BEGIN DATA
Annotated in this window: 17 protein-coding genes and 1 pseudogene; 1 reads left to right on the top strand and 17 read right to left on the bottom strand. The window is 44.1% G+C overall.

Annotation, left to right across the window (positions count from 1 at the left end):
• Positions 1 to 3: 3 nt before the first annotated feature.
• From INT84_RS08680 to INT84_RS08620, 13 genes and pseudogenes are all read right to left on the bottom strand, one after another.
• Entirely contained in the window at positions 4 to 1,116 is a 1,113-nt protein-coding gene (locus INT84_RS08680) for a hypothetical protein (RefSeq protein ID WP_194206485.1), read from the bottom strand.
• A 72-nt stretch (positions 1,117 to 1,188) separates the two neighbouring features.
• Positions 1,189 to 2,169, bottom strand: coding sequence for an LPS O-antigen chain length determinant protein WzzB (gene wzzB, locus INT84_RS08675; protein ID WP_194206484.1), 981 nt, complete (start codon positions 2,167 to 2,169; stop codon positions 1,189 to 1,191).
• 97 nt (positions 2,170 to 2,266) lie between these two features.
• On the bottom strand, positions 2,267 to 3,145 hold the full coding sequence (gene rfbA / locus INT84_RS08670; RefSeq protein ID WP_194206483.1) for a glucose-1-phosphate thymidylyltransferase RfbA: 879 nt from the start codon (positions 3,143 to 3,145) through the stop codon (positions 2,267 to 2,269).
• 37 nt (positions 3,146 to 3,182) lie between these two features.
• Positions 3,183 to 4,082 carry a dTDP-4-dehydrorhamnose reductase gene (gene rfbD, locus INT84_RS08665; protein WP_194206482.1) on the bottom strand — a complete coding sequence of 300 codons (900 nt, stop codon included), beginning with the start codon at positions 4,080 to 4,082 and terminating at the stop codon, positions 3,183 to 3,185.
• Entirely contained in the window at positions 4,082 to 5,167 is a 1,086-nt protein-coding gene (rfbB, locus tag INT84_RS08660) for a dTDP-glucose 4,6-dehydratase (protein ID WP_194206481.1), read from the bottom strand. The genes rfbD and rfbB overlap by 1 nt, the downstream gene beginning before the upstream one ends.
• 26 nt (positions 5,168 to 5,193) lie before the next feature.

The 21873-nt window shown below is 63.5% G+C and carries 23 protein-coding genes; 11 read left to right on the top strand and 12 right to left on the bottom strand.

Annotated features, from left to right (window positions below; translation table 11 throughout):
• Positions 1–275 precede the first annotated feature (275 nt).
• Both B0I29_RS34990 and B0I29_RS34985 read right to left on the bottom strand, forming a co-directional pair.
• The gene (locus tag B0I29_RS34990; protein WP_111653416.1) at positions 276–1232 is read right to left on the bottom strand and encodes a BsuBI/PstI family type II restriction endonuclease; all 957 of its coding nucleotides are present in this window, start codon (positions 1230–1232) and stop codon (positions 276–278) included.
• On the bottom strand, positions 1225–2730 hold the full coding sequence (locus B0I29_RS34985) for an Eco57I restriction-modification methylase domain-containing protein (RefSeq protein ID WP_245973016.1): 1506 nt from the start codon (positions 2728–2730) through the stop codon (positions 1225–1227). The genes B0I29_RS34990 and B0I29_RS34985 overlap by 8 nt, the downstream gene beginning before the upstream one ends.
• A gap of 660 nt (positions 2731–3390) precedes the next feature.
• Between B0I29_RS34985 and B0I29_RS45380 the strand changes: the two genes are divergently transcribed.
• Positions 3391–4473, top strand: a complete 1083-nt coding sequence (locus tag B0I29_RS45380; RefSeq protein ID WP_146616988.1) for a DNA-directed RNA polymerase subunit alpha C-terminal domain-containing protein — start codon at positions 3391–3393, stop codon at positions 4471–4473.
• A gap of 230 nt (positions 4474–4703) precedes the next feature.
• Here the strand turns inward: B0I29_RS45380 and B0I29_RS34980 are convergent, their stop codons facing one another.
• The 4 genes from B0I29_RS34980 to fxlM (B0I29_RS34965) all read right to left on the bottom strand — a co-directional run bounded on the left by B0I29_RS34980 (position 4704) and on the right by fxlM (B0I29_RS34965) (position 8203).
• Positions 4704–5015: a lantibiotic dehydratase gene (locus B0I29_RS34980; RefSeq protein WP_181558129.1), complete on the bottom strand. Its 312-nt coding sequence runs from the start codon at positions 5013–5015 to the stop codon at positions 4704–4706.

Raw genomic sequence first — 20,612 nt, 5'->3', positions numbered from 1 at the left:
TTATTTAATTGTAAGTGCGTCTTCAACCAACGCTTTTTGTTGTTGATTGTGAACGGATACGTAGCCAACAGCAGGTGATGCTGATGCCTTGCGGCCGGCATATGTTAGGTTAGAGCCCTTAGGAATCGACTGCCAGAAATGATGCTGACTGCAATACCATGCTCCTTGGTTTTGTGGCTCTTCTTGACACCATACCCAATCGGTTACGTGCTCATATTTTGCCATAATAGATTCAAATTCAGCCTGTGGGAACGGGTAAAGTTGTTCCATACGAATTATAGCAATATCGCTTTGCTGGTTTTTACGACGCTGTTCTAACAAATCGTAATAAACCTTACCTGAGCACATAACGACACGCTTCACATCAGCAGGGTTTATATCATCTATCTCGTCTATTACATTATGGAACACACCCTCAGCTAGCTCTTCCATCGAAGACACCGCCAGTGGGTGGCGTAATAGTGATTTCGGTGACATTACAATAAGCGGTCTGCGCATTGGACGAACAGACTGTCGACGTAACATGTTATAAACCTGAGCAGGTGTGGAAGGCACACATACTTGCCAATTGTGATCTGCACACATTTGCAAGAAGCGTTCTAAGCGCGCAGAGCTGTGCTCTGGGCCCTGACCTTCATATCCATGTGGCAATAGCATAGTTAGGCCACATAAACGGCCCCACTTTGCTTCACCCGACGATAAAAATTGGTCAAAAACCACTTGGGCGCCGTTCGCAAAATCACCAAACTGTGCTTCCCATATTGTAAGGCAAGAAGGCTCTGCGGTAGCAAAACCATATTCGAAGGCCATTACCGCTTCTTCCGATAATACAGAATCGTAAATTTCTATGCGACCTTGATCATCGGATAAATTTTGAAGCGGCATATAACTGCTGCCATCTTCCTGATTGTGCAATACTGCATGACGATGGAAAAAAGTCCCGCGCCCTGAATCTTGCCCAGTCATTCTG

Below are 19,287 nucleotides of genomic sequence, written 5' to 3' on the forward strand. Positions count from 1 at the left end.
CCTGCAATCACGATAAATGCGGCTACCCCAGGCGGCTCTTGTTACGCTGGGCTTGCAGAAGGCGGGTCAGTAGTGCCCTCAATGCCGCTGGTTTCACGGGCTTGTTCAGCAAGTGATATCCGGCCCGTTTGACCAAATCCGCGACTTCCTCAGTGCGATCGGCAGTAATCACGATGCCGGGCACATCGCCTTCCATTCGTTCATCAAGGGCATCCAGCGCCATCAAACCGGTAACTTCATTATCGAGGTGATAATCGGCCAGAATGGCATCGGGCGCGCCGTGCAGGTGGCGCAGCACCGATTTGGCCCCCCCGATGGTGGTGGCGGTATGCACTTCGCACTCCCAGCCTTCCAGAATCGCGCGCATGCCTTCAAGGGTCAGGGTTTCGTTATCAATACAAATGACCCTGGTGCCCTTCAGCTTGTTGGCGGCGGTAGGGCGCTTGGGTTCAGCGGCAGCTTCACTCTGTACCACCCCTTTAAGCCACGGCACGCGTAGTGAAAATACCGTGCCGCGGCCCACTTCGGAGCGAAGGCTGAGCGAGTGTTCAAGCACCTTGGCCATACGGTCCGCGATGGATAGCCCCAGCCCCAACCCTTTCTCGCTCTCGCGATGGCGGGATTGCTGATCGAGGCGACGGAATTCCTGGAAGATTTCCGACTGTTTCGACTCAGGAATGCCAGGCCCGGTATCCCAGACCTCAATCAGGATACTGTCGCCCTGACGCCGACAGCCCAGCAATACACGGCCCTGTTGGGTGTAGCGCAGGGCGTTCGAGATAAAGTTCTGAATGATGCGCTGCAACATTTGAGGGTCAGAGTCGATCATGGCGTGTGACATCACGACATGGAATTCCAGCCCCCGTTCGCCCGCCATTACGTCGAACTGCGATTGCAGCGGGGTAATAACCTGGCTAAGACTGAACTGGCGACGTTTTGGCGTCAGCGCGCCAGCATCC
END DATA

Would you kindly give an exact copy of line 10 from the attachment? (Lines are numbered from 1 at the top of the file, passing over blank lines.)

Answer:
• 37 nt (positions 3,146 to 3,182) lie between these two features.